3.  My number one moment, though, came from the very first session just on Thursday.  A pair of brothers were brought over by their father.  The older brother was a talker -- verbal and connected to those around him.  The younger was an introvert who said little even as I explained the rules and the game set up.  Once the game started though, this kid, who was certainly no more than six, either by accident or design understood the scenario almost intuitively.  Playing the Syracusans, he nigh-wordlessly marched his heavies, one hex at a time, across the battlefield and ground his brother into paste.  He could have advanced his flanks but never expressed an interest.  He never acted bored or restless -- quite the contrary, it seemed he really, really, really wanted to play.  He played cards, moved blocks, and rolled dice with the confidence and focus of a real veteran.  He crushed his brother 5-0.

A fine, fine set of memories -- and, may I say, a bit of a hope for a groggier tomorrow.

Sunday, June 11, 2017

A Bit of C&C Ancients By Way of Apology

It's been a bit since I've been by.  The nice folks at have been publishing a fair amount of my stuff and I've not been to the table as much as I'd like either.  With that as prologue, HL and I set to several rounds of Commands and Colors: Ancients as we prepare for our part in the Grogheads Central Command, set to begin this very Thursday at Columbus, OH's own Origins game convention.  I stand shoulder-to-shoulder with those who remember that Origins was once a wargame convention and would like to see wargaming return to a place; its rightful place having been usurped it would seem by a combination of lovely boardgames and silicon chips.

Particularly exciting this year, we're going to have some wargaming geared to younger gamers.  We've chosen C&C:A because of its relative simplicity, but also because it's offered for sale by the fine folks at Enterprise Games who are one of the sponsors of Central Command.  We've got three slots available and have chosen three different scenarios, each of ascending difficulty, so that certain rules can be taught as we go.

The first is, appropriately enough, the very first of the included scenarios, the battle of Akragas (406 B.C.)  It suits the present purposes as it offers a limited number of troop types and has no terrain.  The historical narrative of the battle is reasonably well handled here: where, to sum up, the Syracusans come to break the Carthaginian siege of the city and win rather handily.  In our own dust up, HL had the Syracusans.

The image above is the board at start.  My big bats are the two heavy chariots, one unit to either side.  They punch hard and can follow up a successful melee with another melee, but, at two blocks, they are near an archetype of the glass cannon.  My foe men for their part have that cluster of heavy infantry in the middle that, while slow, represents the very best of Greek spear-and-shield fighting; all together best avoided.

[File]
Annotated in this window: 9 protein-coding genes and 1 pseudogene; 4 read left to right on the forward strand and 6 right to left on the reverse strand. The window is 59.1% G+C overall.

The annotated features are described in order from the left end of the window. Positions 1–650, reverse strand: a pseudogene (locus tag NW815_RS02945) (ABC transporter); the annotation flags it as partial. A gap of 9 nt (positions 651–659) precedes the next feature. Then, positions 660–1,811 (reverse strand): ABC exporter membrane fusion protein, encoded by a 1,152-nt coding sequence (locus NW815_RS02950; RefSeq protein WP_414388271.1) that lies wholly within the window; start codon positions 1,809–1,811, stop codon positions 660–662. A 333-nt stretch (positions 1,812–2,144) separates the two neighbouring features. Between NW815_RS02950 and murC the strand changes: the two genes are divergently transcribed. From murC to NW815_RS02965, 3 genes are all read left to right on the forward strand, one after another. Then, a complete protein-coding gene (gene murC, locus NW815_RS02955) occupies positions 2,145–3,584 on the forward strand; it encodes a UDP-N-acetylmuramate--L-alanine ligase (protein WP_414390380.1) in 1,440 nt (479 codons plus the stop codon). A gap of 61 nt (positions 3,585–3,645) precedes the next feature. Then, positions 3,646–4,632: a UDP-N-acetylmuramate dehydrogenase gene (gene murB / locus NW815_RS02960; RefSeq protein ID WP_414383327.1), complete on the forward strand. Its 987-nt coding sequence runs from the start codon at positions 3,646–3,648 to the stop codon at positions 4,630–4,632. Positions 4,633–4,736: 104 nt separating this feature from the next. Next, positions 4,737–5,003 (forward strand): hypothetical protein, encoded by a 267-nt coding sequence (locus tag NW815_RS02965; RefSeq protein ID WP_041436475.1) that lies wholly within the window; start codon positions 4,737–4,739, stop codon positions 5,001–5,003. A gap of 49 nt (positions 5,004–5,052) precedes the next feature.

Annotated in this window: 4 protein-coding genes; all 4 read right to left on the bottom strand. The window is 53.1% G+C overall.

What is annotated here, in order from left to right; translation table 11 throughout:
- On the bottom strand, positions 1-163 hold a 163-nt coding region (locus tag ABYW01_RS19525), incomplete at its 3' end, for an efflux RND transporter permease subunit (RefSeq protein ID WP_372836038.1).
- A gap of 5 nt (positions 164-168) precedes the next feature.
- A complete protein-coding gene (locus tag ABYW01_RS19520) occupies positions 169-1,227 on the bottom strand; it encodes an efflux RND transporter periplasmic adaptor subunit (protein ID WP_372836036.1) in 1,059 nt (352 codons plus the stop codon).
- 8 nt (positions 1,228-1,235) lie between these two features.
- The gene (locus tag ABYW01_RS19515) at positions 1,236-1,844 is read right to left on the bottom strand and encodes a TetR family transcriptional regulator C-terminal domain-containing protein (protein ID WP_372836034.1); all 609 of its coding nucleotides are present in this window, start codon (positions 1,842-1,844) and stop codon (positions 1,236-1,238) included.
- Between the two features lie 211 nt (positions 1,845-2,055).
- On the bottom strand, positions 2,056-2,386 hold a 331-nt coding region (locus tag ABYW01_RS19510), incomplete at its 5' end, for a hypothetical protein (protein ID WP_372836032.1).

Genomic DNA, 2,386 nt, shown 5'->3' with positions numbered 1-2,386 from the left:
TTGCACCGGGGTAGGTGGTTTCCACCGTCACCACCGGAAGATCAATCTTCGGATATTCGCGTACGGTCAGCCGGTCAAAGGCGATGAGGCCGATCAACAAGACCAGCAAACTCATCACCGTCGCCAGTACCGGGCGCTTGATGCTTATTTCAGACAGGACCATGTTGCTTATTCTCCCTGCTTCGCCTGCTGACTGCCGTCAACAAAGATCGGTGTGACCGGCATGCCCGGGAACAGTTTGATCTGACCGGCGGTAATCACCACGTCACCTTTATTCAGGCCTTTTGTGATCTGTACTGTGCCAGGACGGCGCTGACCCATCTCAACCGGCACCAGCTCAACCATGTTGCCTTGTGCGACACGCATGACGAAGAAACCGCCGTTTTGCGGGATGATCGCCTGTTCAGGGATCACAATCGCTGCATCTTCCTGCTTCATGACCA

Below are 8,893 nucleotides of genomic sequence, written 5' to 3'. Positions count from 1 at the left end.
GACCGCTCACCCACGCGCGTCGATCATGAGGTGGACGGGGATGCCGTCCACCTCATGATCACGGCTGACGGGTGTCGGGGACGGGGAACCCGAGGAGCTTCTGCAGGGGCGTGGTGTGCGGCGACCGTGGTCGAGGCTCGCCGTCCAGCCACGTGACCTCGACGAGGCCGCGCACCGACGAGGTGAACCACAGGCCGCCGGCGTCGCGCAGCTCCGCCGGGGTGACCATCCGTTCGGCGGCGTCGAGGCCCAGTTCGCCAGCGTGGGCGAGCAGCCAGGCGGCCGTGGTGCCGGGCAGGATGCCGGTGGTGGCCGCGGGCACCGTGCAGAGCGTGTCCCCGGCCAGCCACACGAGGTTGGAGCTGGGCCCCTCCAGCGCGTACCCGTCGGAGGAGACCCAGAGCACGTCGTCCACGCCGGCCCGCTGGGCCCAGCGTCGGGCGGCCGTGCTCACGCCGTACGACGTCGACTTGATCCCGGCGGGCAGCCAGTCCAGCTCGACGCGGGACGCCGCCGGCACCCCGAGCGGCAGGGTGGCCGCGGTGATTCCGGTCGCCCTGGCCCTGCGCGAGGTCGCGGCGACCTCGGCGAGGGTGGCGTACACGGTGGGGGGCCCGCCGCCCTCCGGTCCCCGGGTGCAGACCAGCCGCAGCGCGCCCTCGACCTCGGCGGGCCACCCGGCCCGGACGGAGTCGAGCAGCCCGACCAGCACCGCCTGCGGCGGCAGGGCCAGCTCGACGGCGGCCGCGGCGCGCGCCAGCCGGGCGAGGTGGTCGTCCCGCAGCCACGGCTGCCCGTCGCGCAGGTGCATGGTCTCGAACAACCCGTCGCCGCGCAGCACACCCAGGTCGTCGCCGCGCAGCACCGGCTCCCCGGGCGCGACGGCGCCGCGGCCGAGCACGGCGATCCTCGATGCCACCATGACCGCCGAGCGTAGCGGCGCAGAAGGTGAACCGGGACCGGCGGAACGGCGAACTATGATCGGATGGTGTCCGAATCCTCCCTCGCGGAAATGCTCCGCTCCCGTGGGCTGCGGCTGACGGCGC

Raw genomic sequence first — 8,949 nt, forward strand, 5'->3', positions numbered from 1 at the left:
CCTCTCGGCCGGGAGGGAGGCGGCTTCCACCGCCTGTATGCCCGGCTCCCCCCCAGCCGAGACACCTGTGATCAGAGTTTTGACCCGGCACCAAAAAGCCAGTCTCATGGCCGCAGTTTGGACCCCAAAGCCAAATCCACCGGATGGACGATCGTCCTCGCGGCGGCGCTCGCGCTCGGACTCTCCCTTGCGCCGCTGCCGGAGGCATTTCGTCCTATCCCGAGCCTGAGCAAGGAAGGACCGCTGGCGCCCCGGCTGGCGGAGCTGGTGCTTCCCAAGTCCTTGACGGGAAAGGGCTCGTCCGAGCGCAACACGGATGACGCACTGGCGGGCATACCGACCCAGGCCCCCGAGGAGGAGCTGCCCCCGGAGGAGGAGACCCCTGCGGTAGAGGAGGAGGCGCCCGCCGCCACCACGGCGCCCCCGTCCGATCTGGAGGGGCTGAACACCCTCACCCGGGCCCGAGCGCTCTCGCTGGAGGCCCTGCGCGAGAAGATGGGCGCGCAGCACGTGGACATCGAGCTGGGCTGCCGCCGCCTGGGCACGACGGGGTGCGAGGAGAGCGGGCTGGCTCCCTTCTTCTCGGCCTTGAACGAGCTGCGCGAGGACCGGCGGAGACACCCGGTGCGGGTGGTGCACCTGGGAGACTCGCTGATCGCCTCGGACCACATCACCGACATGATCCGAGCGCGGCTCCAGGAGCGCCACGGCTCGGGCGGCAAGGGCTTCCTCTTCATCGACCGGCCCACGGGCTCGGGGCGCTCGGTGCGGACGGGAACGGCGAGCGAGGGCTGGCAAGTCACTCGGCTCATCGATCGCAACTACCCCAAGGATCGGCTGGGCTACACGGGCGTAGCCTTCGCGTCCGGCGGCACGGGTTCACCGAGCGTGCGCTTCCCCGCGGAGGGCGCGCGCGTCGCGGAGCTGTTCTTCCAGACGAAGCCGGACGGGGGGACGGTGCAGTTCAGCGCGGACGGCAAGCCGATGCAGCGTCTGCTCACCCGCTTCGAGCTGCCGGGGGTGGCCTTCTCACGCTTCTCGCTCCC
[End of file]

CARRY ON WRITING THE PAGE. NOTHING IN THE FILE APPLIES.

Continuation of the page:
It didn't take too many turns for matters to go pear-shaped.  The Syracusan right fell on my left -- as a dad, I'm pleased the boy is finding some aggression, but I digress -- and, with a couple of lucky rolls, wiped out my chariots before they could do anything more than kill a light infantry block or two.  My right flank is ordering pizza from a charming local eatery; or something else unproductive.

The left is not improving.  Dionysius has crashed his medium cavalry well into my lines.  If I'm not mistaken, I'm already down 3-0 in victory banners at this point.

I managed to turn the tide just a little bit by wheeling Himilco and his mighty auxilia (sigh) who, with the assistance of a "Clash of Shields" card, joined in my single best turn of the game.  With the bonus that card confers in hand, I was able to cobble together three victory banners.  Although, as can be seen, my other heavy chariot unit is gone.  HL proved unnaturally adept at rolling red squares this afternoon.

The end, though, was one of those moments for which C&C:A is deservedly well-regarded.  Daphnaeus had marched his heavies all the way across the board -- one hex at a time -- eventually to reach Himilco's command.  I would note in passing that Dionysius has scampered off to behind the Syracrusan lines.  His five heavy dice were enough to end the rest of Himilco's troops and then, at the last, Himilco himself.

Final score: 5-3.

This will be a good scenario for Origins, I think.  Short setup and HL and I managed the whole of it, with photography, in well less than 45 minutes.  Here's to a bit of groggy goodness in Ohio this week.